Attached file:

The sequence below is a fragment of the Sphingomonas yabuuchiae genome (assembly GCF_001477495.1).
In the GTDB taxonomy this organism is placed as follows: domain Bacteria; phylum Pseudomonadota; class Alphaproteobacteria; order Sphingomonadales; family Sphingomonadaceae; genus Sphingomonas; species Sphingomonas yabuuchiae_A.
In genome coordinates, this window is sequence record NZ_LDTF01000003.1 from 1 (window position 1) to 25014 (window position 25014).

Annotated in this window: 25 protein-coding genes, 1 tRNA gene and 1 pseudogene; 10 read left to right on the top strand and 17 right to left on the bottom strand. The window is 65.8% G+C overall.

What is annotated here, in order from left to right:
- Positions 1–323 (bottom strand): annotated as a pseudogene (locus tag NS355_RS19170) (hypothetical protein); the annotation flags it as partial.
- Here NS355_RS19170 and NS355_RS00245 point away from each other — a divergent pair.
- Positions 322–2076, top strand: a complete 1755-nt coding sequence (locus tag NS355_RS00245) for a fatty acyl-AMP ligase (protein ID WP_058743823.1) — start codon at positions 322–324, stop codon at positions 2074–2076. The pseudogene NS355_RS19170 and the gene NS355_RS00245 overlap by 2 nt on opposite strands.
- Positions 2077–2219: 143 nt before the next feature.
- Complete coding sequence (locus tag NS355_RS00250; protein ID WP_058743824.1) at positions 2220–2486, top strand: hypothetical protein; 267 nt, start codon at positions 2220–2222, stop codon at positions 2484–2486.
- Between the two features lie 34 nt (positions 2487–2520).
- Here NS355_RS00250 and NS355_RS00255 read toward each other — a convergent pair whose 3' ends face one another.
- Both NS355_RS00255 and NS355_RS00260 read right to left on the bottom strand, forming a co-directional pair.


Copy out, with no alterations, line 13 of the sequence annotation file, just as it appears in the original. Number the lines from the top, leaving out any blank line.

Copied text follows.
- Both NS355_RS00255 and NS355_RS00260 read right to left on the bottom strand, forming a co-directional pair.